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Yen Yen ‘proud’ but credibility dented

 | July 13, 2012

Her 'pride' at her PR status did not go down well with Malaysians.

COMMENT

Sometimes, politicians should keep their mouths firmly shut. Several senior politicians who have spoken somewhat prematurely have received the displeasure of the rakyat, for their foolishness. The MCA hierarchy should appreciate the axiom – that less is more.

Ng Yen Yen, the MCA vice-president, tried to justify her status as a Permanent Resident (PR) of Australia. Instead, she succeeded in making Malaysians and possibly Australians, more outraged.

The MCA chief Dr Chua Soi Lek failed to realise that people are more interested in policies, rather than people’s affairs. He thought he would be praised for “daring” to admit to his affair when he tried to discredit Lim Guan Eng, the DAP secretary-general. Instead he (Chua) was portrayed as a rabbit caught in the headlights of a car; perhaps a more apt description would have been, caught with his pants down.

Last week, Ng, who is also Tourism Minister, tried to clear her name after Lim had alluded to her, in the debate, dubbed “Debate 2.0”, with Chua.

Lim had made a pointed reference, without mentioning names, that not every Malaysian could get PR status in Australia. He had clearly alluded to Ng, who two decades earlier had sought and successfully obtained PR in Australia.

Stung by Lim’s remarks, Ng decided to give her version of events in a press conference, so that she would not be “misunderstood”. According to her, the PR was secured in the 1990s and that in 1995, on completion of her son’s education, she had renounced her right to abode.

Ng tried to appear altruistic: “I went to Australia for my son’s education. I am very proud of it [as] my son is a very successful lawyer. I have no regrets.”

Unfortunately, her explanation backfired. In trying to justify her action, the rakyat was disgusted by her behaviour. Her “pride” at her PR status did not go down well with Malaysians.

Chua is wrong

Sensing a growing discontent in the public, Chua thought he would smooth things over but instead caused further opprobrium for both him and Ng, when he tried to justify her actions by blaming Opposition Leader Anwar Ibrahim whose policies, he said, were responsible for many non-Malays being rejected from local universities.

He said, “She did this because when Anwar was education minister during this time, it was very restrictive to the non-Bumiputera.”

Records indicate that Chua is wrong. Sulaiman Daud, a former vice-president of Sarawak’s Parti Pesaka Bumiputera (PBB), served as the Education Minister from 1981 to 1984 and again from 1991 to 1995.

Chua reiterated Ng’s decision to apply for PR status: “She has said it very clearly – in this country, many people applied for PR status for the sake of education.”

Naturally, Chua failed to see the incongruity of Ng, a member of the Dewan Negara, holding Australian PR; the analogy of which could be of a married woman having a bit on the side.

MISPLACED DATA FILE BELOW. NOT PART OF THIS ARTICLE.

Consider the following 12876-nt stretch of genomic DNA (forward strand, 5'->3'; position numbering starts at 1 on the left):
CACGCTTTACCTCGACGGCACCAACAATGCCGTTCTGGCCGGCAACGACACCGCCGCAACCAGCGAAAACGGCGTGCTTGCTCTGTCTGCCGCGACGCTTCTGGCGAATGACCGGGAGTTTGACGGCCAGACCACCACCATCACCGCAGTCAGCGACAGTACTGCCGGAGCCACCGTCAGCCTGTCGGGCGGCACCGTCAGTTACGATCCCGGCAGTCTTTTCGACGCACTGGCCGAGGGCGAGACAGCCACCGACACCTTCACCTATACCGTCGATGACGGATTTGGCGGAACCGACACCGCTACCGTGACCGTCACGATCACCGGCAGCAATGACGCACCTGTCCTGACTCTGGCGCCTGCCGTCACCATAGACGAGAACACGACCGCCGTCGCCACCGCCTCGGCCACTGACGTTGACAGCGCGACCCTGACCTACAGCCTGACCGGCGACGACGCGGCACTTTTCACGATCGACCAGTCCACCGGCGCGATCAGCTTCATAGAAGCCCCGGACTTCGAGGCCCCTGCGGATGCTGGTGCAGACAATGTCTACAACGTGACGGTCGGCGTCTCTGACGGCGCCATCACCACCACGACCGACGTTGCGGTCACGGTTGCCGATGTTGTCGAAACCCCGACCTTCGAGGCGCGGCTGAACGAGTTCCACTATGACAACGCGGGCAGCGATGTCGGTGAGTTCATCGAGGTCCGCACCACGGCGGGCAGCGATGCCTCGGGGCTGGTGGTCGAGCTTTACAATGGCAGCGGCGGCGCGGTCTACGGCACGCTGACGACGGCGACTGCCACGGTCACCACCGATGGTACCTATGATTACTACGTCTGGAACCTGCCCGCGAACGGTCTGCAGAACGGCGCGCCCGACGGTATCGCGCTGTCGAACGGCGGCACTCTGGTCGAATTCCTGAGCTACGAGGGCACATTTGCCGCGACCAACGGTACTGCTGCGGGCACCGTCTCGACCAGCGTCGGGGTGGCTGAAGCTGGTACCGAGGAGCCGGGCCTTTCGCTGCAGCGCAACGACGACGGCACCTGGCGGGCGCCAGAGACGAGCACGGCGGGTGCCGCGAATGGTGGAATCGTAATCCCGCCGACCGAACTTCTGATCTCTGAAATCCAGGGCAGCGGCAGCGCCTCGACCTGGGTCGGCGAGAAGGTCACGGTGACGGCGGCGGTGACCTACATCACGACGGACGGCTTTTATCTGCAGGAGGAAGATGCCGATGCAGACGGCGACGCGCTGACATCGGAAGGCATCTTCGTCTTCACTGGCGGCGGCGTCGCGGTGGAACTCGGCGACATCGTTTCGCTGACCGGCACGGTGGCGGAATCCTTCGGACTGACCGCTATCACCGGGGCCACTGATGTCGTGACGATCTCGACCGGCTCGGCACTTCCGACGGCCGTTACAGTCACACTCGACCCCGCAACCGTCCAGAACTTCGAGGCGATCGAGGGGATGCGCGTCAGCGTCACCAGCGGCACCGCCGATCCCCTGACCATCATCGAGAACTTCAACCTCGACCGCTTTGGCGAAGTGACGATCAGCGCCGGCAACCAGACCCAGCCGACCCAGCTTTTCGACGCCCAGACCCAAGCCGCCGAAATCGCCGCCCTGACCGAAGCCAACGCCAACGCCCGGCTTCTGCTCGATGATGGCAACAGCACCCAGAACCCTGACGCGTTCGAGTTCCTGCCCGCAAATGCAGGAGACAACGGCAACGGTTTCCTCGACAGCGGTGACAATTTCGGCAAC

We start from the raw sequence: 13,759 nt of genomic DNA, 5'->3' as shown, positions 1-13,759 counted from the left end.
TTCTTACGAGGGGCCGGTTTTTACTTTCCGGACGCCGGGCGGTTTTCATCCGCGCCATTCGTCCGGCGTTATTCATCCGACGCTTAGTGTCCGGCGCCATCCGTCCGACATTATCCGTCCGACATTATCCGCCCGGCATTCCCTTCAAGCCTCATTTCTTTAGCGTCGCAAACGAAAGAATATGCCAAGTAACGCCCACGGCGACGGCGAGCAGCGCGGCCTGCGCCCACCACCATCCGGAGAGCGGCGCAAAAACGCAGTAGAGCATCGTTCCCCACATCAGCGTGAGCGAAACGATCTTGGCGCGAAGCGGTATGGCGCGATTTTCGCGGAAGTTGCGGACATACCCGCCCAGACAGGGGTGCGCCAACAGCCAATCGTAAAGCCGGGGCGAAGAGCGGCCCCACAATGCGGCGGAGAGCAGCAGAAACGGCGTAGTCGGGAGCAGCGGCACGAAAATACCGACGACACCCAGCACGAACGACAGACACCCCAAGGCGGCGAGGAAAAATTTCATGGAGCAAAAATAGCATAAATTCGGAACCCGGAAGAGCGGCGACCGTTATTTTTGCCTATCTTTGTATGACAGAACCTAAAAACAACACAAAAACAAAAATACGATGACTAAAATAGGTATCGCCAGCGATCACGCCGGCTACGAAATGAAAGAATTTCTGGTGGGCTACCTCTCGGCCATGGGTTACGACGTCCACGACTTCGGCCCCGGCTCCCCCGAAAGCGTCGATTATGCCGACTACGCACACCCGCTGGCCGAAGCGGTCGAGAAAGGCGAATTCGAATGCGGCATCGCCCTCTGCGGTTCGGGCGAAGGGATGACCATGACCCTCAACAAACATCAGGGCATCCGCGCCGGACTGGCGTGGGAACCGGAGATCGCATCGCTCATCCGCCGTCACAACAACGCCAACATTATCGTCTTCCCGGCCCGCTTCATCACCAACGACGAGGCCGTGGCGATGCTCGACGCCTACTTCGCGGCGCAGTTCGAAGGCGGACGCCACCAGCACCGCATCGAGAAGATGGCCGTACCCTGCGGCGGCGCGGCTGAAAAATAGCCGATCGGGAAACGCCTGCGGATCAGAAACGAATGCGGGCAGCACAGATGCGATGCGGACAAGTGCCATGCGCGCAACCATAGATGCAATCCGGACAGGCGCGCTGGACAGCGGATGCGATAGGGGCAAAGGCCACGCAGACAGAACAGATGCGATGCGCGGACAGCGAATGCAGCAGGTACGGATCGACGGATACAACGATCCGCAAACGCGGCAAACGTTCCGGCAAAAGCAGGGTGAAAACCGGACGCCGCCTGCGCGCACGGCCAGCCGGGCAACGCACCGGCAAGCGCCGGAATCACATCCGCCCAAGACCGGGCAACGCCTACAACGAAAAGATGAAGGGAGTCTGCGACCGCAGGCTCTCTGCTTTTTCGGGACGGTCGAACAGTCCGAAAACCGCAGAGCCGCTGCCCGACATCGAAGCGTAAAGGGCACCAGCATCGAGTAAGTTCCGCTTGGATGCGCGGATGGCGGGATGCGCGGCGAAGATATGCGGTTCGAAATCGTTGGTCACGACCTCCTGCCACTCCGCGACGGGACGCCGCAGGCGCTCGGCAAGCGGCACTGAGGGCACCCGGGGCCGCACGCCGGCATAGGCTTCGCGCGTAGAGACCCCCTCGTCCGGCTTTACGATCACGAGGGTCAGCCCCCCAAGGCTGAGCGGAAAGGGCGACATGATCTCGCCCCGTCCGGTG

Malaysians are appalled that Ng should apply for PR just so her son could benefit from free tuition in Australia. The act is dishonest and is akin to cheating.

Many Malaysians studied in Australia but they did not get PR simply to avoid paying the full fees.

For reasons known only to themselves, MCA prefers to keep mum on several discriminatory policies of BN. Instead of fighting for the rights of the Chinese, MCA Chinese just kowtow to their Umno masters.

Several points missed

Chua knows, but prefers not to say, that the discriminatory policies in education and other fields, started in the 1970s. If Chua were to consult the history books, the person appointed Education Minister in 1974 till 1978 was none other than Dr Mahathir Mohamad. He shaped many of the education policies which are carried through to this day, with even more intensity and ferocity.

Mahathir introduced the racial quota system for public university entry. His ministry had the power and authority to discipline students and academics who were politically active. English, as the medium of instruction in schools, was abolished.

While both Chua and Ng appear to be oblivious to Mahathir’s involvement, both freely admit that Umno’s policies forced many non-Malays to go abroad for their children’s education.

By virtue of the MCA membership, they are part of the ruling coalition. Both have enjoyed positions of seniority in the Cabinet and yet both failed to address the skewed and discriminatory policies in education.

What is the point of boasting about going abroad and seeking PR for free tuition, while the people they represent, struggle to give their children a decent education? If Ng, as a senior politician, failed to get help for her son’s education, then what chance has the ordinary Chinese who hope to pursue higher education in Malaysia?

Why is Ng serving the same government which discriminated against her?

What has she, and for that matter, her chief, Chua, done to overcome this discrimination, or overturn government policy concerning the education of the people?

Why have they not looked into the cost of private education, which is spiralling out of control and is just as expensive as overseas education?

Why did Chua choose to blame Anwar but not BN? No one man can create education policies on his own.

Universiti Tunku Abdul Rahman (Utar) helps to serve the educational needs of the Chinese community. Why then did Utar reject the philanthropist Koon Yew Yin’s offer of RM30 million to build hostels for its students? Is Utar another MCA money-making scheme?

Both Chua and Ng seemed to have missed several points when it comes to the needs of the Chinese in Malaysia.

Mariam Mokhtar is a FMT columnist.


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